3.Keep environment quiet and non-stimulating- sensory overload can result in agitation
    4. Maintain reality and orient to environment with use of clocks, calendars, and seasonal decorations- to help orient pt back to reality and reduce confusion
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  3. Visit  AshleyNWesley profile page

    About AshleyNWesley

    Joined Nov '13; Posts: 2; Likes: 1.

    15 Comments so far...

  4. Visit  Mewsin profile page
    0
    I think I would probably do risk for isolation r/t disease process (you can add the meds in here also I think).

    Now keep in mind I'm from Canada but in my experience I have never heard of the term chronic confusion. Also we don't reality orientate so I wouldn't use that intervention.
  5. Visit  Levitas profile page
    0
    Okay, well, she's ambulating on her own. One thing I can think of is to have the patient sit up for 'x' amount of minutes, with her feet dangling off of the bed, to prevent orthostatic hypotension (and subsequently, preventing falls, or promoting the patient's safety).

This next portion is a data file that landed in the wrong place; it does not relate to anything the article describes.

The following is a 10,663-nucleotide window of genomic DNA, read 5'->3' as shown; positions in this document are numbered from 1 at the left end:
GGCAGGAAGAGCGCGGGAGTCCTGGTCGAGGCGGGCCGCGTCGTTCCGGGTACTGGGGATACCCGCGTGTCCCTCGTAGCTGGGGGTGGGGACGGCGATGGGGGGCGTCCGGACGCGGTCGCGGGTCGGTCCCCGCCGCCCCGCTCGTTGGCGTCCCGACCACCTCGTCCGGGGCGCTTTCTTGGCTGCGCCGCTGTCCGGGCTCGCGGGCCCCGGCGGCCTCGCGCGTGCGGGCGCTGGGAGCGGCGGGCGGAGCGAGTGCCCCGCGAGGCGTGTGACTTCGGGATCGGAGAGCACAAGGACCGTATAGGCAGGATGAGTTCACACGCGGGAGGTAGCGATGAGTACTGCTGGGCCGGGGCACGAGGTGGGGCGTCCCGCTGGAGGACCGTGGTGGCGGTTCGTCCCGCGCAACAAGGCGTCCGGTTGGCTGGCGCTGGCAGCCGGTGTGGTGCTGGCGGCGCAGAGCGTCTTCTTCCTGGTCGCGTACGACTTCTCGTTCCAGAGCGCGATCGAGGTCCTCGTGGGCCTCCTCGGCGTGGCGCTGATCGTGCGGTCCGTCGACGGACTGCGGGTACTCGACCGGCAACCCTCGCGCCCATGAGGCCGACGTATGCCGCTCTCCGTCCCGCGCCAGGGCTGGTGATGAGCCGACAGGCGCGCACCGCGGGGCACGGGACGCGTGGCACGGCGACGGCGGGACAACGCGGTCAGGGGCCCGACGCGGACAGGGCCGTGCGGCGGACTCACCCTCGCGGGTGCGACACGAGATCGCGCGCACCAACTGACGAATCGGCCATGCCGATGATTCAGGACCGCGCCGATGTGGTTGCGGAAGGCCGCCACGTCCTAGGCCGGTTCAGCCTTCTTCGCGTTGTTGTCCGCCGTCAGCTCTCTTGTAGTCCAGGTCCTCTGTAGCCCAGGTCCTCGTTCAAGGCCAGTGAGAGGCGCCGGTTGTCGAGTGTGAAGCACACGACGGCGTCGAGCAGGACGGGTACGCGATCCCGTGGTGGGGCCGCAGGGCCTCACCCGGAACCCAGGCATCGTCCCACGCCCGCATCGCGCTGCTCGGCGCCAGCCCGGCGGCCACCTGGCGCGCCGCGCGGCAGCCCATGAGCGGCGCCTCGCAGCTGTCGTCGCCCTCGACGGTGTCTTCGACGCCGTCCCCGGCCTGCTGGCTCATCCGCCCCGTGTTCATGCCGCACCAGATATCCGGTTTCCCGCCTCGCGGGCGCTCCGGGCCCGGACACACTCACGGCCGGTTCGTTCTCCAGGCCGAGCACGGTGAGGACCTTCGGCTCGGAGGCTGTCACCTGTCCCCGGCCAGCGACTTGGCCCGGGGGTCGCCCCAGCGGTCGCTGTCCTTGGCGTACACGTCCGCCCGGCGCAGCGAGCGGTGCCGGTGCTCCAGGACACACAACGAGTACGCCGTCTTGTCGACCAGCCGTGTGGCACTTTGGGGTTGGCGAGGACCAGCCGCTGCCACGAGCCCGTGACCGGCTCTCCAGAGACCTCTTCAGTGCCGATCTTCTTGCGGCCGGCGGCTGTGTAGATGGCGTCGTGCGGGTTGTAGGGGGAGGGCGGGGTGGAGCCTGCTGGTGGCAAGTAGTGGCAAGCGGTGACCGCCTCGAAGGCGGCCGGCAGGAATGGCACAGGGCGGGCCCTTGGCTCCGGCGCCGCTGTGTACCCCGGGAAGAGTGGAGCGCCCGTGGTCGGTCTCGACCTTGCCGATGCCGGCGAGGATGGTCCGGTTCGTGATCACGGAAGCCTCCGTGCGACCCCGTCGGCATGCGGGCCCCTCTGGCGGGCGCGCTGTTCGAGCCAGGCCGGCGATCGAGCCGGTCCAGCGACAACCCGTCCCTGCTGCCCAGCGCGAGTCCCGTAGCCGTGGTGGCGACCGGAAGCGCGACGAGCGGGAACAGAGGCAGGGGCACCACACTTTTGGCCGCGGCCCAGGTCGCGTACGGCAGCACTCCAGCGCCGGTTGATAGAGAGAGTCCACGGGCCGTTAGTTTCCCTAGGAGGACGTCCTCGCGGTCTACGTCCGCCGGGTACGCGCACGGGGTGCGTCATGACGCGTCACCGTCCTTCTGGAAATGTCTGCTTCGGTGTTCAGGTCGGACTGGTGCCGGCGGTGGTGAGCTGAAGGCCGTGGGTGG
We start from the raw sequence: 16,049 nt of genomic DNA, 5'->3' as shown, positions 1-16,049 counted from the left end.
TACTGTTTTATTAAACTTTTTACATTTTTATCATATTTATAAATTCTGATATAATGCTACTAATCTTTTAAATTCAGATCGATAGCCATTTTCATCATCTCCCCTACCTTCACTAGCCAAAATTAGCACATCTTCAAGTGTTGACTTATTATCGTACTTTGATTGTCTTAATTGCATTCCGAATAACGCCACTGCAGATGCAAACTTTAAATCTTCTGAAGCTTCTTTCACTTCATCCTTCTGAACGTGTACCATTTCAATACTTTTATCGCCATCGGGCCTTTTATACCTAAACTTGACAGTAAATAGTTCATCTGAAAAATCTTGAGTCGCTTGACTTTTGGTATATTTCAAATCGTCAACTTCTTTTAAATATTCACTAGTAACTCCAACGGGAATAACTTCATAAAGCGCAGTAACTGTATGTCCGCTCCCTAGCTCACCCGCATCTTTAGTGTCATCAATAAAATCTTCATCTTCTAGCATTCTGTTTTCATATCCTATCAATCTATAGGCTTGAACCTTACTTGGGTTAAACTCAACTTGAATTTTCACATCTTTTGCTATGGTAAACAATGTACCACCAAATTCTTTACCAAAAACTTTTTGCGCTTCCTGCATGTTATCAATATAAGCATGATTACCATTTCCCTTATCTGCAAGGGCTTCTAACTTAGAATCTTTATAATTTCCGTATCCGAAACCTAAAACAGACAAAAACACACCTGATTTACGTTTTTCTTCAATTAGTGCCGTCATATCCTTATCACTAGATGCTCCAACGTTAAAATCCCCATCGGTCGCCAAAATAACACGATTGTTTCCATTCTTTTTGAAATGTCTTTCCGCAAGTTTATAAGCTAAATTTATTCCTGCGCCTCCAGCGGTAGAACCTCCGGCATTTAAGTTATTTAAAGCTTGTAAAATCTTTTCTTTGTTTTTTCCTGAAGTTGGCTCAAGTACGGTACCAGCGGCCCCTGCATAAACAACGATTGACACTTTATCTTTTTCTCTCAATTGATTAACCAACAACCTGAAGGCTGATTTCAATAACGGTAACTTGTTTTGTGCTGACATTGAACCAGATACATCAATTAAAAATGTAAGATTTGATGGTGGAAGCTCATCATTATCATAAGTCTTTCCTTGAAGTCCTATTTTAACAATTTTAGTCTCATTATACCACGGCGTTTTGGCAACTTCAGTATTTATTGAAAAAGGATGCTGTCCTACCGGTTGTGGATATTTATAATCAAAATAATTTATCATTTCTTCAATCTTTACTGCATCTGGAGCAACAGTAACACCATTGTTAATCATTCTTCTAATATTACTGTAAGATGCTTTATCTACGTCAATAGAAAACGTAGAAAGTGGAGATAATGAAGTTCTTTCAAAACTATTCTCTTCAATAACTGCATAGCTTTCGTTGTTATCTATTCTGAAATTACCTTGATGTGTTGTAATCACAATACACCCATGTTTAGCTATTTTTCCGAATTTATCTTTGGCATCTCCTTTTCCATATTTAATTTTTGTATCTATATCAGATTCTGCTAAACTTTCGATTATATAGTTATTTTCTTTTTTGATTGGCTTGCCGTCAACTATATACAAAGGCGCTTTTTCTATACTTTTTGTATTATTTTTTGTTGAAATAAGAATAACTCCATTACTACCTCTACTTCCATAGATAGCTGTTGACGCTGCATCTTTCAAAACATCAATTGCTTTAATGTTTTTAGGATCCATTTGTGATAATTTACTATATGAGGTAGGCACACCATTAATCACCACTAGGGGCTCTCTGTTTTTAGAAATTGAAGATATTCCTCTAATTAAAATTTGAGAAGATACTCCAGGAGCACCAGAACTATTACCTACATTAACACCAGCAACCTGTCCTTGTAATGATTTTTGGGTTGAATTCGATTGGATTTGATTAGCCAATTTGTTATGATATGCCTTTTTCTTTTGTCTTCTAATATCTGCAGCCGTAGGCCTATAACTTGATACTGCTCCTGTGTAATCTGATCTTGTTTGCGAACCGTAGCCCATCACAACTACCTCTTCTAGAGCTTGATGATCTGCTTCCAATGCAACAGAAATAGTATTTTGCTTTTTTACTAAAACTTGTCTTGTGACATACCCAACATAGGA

SMART

    Specific - Sure
    Measurable - Absolutely
    Attainable - I don't see why not
    Realistic - Everyone's got a few minutes
    Timely - Again, it only takes a few minutes

    So, to put it into wording: Patient will sit up in bed, feet dangling, for 10 minutes prior to ambulating.
  6. Visit  quirkystudent profile page
    0
    I learned that writing out the interventions THEN finding the goal (wording) afterwards was far easier and it looks like you're going that route as well. I think I might be the only person that actually enjoys doing them too. haha I hope you have a Nurses Pocket Guide because those things are a god send.